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Assisted living vs. nursing home vs. home care

How to choose the right living situation for your aging parent

by Jami Barnett, Ph.D. ConsumerAffairs Research Team
granddaughter sitting with her arm around her grandmother

You have to consider several factors (finances, health care needs and preferences) when choosing where your aging loved one should live. Although seniors have many different living options, most people choose an assisted living facility, a nursing home or in-home care.

Before making any decision about where your loved one should live, talk to them. Find out what they want their daily life to look like and what would make them happiest. Their ideal situation (retiring to Hawaii, for example) might not be feasible, but having an honest conversation about their preferences will reassure your loved one they still have control over their life. Research shows people are more likely to be happy with their surroundings in a care facility if they had some control in the decision to move there.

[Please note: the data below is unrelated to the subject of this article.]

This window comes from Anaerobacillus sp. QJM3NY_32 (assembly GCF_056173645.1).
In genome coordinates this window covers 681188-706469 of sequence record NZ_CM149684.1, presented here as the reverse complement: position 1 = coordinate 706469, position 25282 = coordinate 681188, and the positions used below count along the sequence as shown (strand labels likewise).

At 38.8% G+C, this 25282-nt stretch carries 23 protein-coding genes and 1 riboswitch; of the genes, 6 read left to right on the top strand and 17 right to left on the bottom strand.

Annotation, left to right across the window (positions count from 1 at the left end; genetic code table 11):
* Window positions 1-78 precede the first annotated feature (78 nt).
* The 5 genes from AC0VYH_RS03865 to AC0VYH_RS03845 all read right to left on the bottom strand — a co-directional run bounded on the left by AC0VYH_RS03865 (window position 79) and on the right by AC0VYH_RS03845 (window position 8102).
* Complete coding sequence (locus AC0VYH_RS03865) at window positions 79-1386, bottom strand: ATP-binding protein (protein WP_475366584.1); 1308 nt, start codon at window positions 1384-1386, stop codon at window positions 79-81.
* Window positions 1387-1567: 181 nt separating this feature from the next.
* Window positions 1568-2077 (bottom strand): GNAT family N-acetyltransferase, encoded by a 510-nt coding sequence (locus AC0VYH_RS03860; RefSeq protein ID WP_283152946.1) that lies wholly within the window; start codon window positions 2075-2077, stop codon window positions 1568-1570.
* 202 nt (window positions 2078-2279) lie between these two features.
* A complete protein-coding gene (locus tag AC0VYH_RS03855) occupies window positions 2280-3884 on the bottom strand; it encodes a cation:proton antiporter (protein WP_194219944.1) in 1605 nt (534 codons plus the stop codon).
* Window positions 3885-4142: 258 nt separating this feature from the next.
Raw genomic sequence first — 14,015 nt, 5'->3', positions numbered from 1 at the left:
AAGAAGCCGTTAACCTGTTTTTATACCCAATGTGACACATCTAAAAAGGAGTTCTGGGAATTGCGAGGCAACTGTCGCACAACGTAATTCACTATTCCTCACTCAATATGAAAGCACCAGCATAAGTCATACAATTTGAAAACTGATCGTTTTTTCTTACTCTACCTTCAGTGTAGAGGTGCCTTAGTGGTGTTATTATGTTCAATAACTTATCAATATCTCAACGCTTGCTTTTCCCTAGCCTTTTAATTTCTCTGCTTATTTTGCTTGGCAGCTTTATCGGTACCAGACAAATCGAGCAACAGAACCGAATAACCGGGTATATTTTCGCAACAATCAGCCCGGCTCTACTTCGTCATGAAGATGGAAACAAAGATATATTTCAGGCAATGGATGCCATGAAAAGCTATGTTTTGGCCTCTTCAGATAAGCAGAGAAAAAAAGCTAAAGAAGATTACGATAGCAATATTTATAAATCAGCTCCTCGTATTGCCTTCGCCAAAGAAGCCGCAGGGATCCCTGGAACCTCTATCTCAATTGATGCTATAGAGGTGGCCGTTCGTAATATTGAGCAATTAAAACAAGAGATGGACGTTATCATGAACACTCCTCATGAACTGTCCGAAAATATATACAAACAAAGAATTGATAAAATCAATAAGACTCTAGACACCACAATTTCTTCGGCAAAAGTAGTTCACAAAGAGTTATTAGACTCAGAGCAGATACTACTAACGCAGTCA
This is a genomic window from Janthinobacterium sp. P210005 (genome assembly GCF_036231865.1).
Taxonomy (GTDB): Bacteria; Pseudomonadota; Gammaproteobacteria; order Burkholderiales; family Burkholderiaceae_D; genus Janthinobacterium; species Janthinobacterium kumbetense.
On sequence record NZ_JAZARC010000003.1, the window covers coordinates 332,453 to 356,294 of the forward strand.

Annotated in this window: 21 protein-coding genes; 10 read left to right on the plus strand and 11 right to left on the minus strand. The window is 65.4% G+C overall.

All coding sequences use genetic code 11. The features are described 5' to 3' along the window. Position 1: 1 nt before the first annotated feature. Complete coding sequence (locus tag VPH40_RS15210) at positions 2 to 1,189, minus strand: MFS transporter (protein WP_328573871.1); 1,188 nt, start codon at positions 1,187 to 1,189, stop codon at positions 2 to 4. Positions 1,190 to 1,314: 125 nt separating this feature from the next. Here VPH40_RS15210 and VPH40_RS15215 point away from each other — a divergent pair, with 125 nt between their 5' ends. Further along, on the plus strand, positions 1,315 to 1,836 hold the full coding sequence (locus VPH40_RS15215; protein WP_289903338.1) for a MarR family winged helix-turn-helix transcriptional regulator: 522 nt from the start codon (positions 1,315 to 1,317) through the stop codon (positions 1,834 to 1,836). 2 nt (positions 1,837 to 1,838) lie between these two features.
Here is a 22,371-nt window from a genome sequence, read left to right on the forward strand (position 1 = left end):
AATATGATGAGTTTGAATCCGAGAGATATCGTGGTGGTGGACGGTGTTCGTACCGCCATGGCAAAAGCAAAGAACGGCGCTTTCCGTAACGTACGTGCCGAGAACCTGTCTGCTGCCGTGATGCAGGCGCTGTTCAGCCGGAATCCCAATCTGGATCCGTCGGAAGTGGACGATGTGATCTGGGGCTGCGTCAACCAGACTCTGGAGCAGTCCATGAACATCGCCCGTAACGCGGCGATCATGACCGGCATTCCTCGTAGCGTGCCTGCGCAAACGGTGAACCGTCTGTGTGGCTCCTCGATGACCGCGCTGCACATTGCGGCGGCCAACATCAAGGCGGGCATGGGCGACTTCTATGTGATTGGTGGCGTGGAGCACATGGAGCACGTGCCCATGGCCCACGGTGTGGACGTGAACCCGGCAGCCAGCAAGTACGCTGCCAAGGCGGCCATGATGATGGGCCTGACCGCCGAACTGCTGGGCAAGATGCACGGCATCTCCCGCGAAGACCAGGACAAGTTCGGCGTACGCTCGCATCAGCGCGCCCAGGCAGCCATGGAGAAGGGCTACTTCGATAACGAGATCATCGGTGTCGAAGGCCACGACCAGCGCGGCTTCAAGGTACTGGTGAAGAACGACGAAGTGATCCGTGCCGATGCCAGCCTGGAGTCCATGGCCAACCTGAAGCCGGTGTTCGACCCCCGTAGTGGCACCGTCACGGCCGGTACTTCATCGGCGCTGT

After talking to your loved one about their preferences, you can make a decision together based on the types and costs of the services your loved one needs.

elderly woman getting her blood pressure taken by a nurse

Compare senior housing options

Choosing a place to live should be a two-sided conversation. First, consider the services your loved one needs and talk it over with them. You might disagree; for example, you might think mom needs someone to prepare meals for her because she’s started ordering a lot of takeout, but she might simply be tired of cooking after years of preparing meals for her family. Talking about needs helps ensure you don’t pay for unnecessary services.

Assisted living facilities

Types of assisted living services:

  • Help with self-care (bathing, grooming and dressing)
  • Meals